Shiver’s firm is not being paid out of the campaign account for campaign work, said Cofer, who added that Shiver is being overpaid “in order to receive kickbacks” to Shirk’s campaign account.

“This is an obvious illegal diversion of taxpayer funds.” Cofer said. “I call on Mr. Shirk to immediately discontinue this illegal and unethical practice.”

Shirk’s Campaign Manager Peret Pass refutes the claims.

“For someone who is so confident that our campaign is struggling, all Mr. Cofer seems to be able to do is talk about what he thinks we are doing. This is yet another attempt by our opposition to try to mislead the voters by spreading inaccurate information about our campaign,” Pass wrote.

“If you check our campaign expenditures, you will see Pass Consulting Group is the only consulting entity being paid. Mr. Shiver is in no way involved in our re-election effort. We’ve said it before and we’ll say it again. We are proud of our accomplishments in office and are confident in the voters and their ability to see through the nonsense from our opposition.”

Endorsement roundup: Matt Hudson, Beth Tuura, Bob Rommel pick up support

A trio of candidates picked up significant endorsements Wednesday morning: state Rep. Matt Hudson for Senate District 28, Beth Tuura in House District 47 and Bob Rommel for House District 106.

Endorsing Hudson is the Collier County Republican Executive Committee, which announced its support of the state representative after a meeting Tuesday night.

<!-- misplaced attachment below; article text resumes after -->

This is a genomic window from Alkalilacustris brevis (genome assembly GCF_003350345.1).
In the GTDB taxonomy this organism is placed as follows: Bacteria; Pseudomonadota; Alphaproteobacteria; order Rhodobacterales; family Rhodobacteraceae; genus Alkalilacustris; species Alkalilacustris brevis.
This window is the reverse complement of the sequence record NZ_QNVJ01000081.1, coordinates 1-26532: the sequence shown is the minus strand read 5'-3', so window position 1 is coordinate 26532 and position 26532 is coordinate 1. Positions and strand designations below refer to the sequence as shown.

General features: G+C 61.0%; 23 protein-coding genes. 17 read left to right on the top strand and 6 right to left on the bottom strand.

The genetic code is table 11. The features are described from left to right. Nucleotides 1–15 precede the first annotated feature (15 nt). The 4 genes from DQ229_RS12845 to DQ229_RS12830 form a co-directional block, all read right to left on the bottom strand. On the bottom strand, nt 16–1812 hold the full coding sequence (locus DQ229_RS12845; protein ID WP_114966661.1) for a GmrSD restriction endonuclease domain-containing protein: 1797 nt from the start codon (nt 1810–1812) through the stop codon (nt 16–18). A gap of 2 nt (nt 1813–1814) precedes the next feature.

With 66 of the 83 votes cast, as reported by the Naples Daily News, the committee recommended Hudson as the best candidate to represent SD 28, which includes Collier, Hendry and part of Lee counties. State Rep. Kathleen Passidomo also received 51 votes.

“Thank you to the Collier County Republican Executive Committee for endorsing me as the best candidate to represent our Southwest Florida community,” Hudson said in a statement. “I am humbled to receive the support of our local grassroots organization, and I look forward to continuing to campaign on a platform that advocates for lowering taxes for Florida families and businesses, cutting government spending and implementing a balanced budget for the State of Florida.”

Hudson has served in the House since 2007, currently in HD 80, which includes portions of Collier and Hendry counties. He was named speaker pro tempore in 2014.

Hudson’s platform includes lowering taxes for families and businesses, cutting government spending and implementing a balanced budget for the State of Florida.,

In HD 47, former state Rep. Linda Stewart is endorsing Tuura to replace her in the central Florida seat that includes Downtown Orlando, Thornton Park, Baldwin Park and Belle Isle.

“Her social and business experiences will make her a great voice for women and working families in Central Florida,” Stewart, who served in HD 47 from 2012-14, said in a statement Wednesday. She is currently running for state Senate District 13.

Stewart has been a longtime activist in the district, both as a County Commissioner and in Tallahassee, fighting for equality, women’s rights and working families. Tuura has vowed to continue Stewart’s efforts on issues such as fair wages, expanding access to health care, and strengthening public education.

“I have had the pleasure of working alongside Representative Linda Stewart in the past and I am honored to have her endorsement,” Tuura said. “I will fight to win back District 47 and bring my business and leadership skills to Tallahassee to get Florida back on track.”

Tuura, who has lived in Florida since 2000, is a three-time National Sports Emmy Award-winning television professional. In 2014, she was inducted into the Murrow Alumni Hall of Achievement at her alma mater, Washington State University. Tuura is married and lives in Orlando.